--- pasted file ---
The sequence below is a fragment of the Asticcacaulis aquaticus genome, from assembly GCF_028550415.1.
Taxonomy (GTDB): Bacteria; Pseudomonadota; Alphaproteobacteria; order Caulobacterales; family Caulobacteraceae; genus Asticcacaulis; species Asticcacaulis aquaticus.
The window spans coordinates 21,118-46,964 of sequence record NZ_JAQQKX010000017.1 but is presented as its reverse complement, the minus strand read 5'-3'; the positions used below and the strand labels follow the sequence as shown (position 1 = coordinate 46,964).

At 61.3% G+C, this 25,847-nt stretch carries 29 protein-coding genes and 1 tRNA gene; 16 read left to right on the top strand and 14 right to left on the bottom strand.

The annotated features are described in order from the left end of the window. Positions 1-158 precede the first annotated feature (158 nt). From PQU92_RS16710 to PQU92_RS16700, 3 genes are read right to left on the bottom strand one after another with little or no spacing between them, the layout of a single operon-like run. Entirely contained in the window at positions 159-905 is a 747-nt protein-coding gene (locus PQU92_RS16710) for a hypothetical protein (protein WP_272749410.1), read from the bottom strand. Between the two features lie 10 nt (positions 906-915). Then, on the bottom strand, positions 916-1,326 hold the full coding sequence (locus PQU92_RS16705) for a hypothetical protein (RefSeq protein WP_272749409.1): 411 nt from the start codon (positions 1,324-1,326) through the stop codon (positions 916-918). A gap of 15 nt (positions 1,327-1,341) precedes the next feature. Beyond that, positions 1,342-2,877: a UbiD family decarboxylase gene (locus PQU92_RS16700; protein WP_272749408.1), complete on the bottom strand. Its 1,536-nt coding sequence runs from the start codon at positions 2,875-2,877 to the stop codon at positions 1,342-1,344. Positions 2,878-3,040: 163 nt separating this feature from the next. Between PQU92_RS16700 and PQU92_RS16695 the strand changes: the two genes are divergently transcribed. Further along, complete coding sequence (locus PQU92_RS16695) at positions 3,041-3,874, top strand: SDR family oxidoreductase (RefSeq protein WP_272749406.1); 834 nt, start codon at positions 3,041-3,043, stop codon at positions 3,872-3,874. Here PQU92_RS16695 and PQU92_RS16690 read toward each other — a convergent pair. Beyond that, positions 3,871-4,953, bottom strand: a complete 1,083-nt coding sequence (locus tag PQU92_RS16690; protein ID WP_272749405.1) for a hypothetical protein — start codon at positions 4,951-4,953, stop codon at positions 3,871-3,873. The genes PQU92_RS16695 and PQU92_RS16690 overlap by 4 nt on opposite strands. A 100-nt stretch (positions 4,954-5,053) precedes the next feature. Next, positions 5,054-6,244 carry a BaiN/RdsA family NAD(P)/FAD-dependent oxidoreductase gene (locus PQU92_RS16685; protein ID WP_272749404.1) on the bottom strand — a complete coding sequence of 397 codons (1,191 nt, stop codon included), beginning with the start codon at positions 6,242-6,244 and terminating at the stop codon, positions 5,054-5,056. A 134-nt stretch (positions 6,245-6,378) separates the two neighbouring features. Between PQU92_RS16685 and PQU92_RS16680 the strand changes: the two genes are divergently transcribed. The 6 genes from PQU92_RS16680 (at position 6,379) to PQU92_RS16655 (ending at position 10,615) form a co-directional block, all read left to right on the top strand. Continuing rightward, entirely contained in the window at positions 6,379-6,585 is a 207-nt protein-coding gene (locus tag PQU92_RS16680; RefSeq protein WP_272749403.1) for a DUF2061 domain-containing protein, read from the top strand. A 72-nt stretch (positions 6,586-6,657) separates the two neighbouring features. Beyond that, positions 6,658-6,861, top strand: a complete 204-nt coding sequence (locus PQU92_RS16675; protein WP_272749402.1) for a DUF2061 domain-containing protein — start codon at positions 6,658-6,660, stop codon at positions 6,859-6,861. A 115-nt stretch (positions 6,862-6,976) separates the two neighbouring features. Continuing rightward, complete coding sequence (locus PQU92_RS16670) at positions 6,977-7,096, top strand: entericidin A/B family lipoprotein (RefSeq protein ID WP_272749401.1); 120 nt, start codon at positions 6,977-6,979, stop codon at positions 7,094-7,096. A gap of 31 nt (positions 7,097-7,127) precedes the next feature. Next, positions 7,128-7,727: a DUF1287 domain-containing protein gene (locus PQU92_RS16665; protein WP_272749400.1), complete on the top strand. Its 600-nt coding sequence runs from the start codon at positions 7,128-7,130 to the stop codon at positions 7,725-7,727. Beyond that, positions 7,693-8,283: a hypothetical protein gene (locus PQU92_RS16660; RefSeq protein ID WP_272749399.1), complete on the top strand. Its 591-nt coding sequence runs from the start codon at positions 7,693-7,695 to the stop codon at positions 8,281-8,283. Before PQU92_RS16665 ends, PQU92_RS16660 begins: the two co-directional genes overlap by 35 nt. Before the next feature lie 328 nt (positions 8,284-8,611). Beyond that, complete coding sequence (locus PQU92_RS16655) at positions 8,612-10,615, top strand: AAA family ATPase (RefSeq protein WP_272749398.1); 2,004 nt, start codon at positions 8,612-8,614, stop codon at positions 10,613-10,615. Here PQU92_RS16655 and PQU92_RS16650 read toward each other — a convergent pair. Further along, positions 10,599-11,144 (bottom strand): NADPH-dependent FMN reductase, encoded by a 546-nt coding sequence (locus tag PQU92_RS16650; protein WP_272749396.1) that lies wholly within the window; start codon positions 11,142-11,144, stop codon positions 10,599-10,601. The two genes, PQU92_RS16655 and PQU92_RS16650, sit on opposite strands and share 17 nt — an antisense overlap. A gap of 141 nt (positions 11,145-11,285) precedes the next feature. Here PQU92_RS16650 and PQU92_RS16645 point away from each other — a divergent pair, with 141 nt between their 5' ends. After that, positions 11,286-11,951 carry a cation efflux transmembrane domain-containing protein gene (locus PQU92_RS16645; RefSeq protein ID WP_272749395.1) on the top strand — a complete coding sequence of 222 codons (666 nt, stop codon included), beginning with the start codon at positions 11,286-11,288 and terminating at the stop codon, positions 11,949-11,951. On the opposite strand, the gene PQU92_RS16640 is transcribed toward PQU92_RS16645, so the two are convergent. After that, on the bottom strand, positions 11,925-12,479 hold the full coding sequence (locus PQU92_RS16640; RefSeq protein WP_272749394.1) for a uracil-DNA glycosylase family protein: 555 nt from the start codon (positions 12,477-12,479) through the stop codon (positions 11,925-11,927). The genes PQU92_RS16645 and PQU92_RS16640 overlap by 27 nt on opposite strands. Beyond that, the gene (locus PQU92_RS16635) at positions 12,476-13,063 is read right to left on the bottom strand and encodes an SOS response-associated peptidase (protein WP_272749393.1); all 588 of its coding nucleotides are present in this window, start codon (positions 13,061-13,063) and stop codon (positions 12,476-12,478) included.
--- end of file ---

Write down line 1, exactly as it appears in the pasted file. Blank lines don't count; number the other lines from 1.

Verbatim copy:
The sequence below is a fragment of the Asticcacaulis aquaticus genome, from assembly GCF_028550415.1.